# How many samples are needed to estimate a p-dimensional covariance matrix?

In general, how many points are needed to estimate a p-dimensional covariance matrix? Does it depend on how the data are spread out across the different dimensions? Does it depend on the true distribution of the data? Thank you!

• Two cases will do it, period: this can easily be proven by examining the formula for the usual sample covariance estimate. If you want a more precise answer you will need to stipulate the level of accuracy needed in the estimate.
– whuber
Mar 14, 2014 at 18:13
• Thank you. I see what you mean, since having two points always allows you to compute a sample mean. Then, one can take differences between the original points and sample means to compute covariances. When I try simulating in MATLAB, however, the covariance matrix I end up with is singular. For example, if I do: x = [1 2 3; 4 3 6; 7 8 10]; eig(cov(x)), one of the eigenvalues is 0. On the other hand, if I do x = [1 2 3; 4 3 6; 7 8 10; -1 2 5], none of the eigenvalues are zero. How many points do I need to ensure that the matrix I estimate is not singular? Thanks! Mar 14, 2014 at 18:51
• It depends on how you simulate the matrix. Your matrices do not appear to be simulated randomly, nor according to any clear rule, so it would be impossible to answer that question. What, then, is the question you really want to ask? Are you interested in creating random data with nonsingular covariance matrices? For what purpose?
– whuber
Mar 14, 2014 at 19:03
• Not for any particular purpose. I just want to understand some principles behind estimating covariance matrices. In both my examples above, the dimensions are not highly correlated (i.e. there is not a deterministic relationship between any of the dimensions). When I have three data points and three dimensions, the covariance matrix is singular; when I have four data points and three dimensions, the covariance matrix is not. Does that mean that as long as the dimensions aren't correlated that having p + 1 data points will guarantee a non-singular covariance matrix? Thank you! Mar 14, 2014 at 19:17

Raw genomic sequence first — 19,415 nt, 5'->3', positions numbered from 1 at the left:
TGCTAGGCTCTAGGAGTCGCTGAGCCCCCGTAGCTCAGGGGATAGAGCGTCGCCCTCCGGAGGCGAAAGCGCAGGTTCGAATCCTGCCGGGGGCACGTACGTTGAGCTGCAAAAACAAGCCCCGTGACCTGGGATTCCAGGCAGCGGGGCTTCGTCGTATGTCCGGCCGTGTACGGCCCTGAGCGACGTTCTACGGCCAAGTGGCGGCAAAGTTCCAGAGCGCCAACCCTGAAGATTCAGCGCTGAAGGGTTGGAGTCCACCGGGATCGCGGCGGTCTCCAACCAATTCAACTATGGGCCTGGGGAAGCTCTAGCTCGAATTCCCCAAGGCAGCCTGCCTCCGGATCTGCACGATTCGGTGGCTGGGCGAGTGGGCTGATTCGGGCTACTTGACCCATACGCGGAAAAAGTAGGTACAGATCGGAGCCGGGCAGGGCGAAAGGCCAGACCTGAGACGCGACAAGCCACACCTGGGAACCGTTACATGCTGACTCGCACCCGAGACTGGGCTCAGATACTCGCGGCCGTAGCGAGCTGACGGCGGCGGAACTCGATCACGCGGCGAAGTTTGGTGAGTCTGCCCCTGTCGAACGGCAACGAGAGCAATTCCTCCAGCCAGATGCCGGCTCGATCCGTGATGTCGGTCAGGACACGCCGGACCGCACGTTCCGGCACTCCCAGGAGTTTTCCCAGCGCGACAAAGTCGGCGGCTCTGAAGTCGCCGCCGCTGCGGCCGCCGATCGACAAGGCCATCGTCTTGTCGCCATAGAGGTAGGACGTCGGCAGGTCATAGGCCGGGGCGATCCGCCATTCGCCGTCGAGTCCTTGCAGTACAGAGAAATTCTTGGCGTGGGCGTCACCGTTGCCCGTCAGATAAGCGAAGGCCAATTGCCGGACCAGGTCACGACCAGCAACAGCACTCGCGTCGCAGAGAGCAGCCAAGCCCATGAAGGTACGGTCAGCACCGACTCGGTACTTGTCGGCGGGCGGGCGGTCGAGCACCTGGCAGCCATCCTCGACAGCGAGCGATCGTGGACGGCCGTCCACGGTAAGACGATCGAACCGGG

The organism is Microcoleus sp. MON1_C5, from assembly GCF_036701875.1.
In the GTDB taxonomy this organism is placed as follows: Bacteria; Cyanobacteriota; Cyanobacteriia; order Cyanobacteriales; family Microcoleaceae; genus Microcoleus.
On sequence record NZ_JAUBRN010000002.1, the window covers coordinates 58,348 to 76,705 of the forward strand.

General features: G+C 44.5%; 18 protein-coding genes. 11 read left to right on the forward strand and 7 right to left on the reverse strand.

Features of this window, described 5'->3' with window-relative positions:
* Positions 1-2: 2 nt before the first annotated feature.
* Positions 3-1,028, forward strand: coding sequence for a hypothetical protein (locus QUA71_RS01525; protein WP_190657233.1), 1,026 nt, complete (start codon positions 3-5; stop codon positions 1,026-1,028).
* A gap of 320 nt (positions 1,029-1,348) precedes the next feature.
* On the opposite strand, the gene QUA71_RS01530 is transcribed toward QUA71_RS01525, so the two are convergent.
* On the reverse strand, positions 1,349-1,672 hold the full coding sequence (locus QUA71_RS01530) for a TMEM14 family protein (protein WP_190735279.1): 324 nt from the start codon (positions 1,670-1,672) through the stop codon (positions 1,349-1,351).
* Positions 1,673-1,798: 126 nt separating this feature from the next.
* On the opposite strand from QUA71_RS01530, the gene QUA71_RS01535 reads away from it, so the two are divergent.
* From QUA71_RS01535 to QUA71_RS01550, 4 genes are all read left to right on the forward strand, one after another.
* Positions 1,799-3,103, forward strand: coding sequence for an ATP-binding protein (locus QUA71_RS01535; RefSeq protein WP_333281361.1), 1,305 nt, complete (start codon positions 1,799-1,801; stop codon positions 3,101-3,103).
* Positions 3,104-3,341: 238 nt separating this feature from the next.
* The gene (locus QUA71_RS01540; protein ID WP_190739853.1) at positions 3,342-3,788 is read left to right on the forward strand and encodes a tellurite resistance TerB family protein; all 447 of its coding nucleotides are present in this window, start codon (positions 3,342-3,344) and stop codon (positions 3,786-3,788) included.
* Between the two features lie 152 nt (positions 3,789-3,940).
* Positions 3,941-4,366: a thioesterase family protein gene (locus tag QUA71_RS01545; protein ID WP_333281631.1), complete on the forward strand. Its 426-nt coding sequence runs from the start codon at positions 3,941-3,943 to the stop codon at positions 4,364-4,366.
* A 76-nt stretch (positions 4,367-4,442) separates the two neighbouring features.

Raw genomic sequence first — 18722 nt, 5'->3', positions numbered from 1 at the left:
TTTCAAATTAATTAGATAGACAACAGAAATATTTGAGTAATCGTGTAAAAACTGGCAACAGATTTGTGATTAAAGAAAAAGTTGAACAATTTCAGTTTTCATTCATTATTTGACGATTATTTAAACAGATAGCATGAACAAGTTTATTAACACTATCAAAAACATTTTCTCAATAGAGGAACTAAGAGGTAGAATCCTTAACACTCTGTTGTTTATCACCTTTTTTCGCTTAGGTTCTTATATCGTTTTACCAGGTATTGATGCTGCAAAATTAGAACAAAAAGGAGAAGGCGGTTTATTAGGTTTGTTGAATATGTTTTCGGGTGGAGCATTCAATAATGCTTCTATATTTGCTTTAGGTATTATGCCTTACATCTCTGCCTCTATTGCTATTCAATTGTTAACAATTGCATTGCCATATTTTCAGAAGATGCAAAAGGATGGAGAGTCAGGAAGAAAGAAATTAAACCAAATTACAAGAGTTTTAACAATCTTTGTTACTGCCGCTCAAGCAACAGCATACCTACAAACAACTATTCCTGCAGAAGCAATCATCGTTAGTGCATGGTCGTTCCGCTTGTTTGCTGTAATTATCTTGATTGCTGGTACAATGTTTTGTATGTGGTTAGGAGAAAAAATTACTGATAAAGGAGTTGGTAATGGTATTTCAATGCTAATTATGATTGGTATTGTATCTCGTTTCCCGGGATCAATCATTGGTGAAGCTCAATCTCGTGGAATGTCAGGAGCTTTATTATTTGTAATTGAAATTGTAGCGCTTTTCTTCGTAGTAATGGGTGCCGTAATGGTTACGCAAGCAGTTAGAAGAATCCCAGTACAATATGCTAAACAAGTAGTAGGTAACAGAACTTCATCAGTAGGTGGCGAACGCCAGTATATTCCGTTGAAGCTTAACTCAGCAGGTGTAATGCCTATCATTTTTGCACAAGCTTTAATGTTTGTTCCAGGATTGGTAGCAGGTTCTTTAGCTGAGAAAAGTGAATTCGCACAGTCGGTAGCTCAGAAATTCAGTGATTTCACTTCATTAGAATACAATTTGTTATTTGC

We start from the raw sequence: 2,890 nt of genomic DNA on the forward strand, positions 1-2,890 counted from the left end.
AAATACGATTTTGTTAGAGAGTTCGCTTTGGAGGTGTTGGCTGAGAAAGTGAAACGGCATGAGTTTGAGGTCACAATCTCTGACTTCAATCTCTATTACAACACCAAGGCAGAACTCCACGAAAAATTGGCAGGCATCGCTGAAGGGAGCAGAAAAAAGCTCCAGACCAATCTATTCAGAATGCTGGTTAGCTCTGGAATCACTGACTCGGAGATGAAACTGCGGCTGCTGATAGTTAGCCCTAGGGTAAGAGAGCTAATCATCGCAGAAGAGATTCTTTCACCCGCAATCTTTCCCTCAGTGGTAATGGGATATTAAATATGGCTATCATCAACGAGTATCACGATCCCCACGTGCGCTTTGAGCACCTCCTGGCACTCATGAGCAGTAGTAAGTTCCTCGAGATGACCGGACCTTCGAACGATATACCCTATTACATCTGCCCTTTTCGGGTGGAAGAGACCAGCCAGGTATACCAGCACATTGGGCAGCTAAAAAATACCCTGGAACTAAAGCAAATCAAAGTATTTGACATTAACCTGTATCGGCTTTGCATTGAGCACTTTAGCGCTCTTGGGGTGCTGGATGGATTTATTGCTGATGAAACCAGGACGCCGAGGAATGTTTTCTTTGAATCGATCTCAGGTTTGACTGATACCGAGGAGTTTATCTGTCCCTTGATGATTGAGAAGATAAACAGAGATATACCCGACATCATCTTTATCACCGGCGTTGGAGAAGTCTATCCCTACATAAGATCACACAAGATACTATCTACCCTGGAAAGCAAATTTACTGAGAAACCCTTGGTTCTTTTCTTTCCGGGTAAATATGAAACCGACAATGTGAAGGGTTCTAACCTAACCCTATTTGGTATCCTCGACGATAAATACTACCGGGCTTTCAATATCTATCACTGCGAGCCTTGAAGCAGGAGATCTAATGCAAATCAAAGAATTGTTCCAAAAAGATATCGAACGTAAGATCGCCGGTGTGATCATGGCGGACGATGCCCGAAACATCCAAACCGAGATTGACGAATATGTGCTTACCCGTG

• You are exploring two different situations. Estimated covariance matrices will be singular if and only if the data are collinear. With $p$ data points in $p$ dimensions, if their values are chosen independently and randomly according to some common underlying continuous distribution, the chance is extremely high that the covariance matrix will not be singular: this merely generalizes the fact that a randomly chosen number will not be zero with high probability. If the data are generated by some other process they can have a singular covariance matrix no matter how much there are.
– whuber
Mar 14, 2014 at 19:35

As @whuber has commented (+1 to his comment) you need "$p$ data points in $p$ dimensions" under the assumption those points are independent. Nevertheless as you correctly recognise this will depended on the underlying distribution of your data as well as your sample size. That is because in finite samples sizes you have finite sample effects. That means that, in very approximate manner, your random sample exhibits properties (usually regularities in the form of collinearity) that should not be there. This is not something new: Finite or small sample corrections are something that is done ubiquitously in Statistics, for example the very popular Akaike Information Criterion (AIC) has a very easy to compute version that is corrected for finite samples: the AICc (that is unfortunately underused - AICc corrects for deviations from normalities, not collinearities). So how bad things might be?

[A quick note: A singular covariance matrix is essentially one that is not positive definite (PD). You can check if a matrix is PD by checking if it has a Cholesky decomposition. That is much faster than using eigendecomposition or SVD.]